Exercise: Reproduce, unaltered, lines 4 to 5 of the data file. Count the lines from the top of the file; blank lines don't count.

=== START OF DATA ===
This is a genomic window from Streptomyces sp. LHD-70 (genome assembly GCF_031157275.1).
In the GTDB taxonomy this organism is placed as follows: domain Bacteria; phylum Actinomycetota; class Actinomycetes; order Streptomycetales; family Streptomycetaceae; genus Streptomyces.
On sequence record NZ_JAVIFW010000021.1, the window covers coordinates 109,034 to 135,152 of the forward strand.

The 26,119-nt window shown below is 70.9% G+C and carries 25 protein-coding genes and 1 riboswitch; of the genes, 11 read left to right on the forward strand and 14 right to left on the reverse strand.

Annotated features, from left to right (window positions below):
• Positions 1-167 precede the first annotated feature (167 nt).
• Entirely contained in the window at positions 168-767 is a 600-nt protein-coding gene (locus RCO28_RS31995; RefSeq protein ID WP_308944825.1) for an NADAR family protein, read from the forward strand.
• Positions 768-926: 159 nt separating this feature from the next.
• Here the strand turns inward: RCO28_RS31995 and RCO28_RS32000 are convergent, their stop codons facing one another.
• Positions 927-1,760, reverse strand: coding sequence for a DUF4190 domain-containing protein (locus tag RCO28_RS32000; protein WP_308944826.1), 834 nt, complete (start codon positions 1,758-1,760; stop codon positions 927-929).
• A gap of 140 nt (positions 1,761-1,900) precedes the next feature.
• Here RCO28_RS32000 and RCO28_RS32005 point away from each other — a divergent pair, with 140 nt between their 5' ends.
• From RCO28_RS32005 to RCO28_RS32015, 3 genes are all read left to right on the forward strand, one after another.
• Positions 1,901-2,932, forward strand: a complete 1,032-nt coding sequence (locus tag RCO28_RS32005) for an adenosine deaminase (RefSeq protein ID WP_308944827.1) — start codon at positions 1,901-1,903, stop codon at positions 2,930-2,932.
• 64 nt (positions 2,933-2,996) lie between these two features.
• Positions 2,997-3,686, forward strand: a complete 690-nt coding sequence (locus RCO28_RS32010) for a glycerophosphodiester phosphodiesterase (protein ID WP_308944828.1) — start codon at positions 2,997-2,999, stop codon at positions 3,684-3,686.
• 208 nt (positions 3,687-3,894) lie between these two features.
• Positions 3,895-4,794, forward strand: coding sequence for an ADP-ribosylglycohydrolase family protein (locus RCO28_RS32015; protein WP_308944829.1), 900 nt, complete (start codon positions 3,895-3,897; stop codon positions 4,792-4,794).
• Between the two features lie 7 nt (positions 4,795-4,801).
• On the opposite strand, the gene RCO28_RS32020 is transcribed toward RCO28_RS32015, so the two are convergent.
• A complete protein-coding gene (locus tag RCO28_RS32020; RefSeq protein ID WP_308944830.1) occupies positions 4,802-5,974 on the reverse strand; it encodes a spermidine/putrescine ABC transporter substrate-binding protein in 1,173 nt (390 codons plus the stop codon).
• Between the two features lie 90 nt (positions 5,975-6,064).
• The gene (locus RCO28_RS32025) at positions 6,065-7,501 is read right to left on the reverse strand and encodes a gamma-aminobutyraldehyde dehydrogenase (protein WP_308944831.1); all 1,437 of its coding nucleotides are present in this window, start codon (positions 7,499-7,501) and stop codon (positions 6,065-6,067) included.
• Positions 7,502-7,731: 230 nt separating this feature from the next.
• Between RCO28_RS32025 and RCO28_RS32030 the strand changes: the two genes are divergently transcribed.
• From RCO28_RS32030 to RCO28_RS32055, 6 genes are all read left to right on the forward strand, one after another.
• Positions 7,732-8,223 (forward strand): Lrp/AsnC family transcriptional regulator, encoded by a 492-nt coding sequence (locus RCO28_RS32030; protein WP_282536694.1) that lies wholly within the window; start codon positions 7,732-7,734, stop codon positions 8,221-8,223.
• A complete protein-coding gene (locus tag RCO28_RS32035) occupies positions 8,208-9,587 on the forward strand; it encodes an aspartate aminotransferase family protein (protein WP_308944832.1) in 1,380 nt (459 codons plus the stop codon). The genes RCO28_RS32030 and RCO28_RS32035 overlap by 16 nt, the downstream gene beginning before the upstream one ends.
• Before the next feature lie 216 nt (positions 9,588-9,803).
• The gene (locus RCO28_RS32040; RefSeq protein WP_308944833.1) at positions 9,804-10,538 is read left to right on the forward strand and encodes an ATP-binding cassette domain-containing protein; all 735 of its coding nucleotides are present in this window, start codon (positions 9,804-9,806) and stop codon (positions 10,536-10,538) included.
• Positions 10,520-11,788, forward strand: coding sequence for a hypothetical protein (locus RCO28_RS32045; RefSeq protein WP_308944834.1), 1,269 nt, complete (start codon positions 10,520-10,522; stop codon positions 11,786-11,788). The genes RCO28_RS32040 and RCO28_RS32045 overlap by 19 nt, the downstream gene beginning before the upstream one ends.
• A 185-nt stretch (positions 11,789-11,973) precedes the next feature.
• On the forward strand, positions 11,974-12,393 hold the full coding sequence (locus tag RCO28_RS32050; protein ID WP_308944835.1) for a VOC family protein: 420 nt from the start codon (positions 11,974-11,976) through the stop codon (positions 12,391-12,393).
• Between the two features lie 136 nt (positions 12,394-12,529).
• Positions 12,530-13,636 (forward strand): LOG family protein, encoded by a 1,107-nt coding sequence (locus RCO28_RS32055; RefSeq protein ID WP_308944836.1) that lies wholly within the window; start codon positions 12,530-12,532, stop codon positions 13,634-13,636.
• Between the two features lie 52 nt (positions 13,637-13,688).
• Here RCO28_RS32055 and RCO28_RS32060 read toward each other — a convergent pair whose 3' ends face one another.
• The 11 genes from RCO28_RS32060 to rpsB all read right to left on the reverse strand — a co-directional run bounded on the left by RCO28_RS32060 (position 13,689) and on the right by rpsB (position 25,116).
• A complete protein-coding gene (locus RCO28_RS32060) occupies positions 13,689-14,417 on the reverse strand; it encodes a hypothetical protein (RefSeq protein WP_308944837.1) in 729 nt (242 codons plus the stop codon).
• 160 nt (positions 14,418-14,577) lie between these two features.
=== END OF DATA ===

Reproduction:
The 26,119-nt window shown below is 70.9% G+C and carries 25 protein-coding genes and 1 riboswitch; of the genes, 11 read left to right on the forward strand and 14 right to left on the reverse strand.

Annotated features, from left to right (window positions below):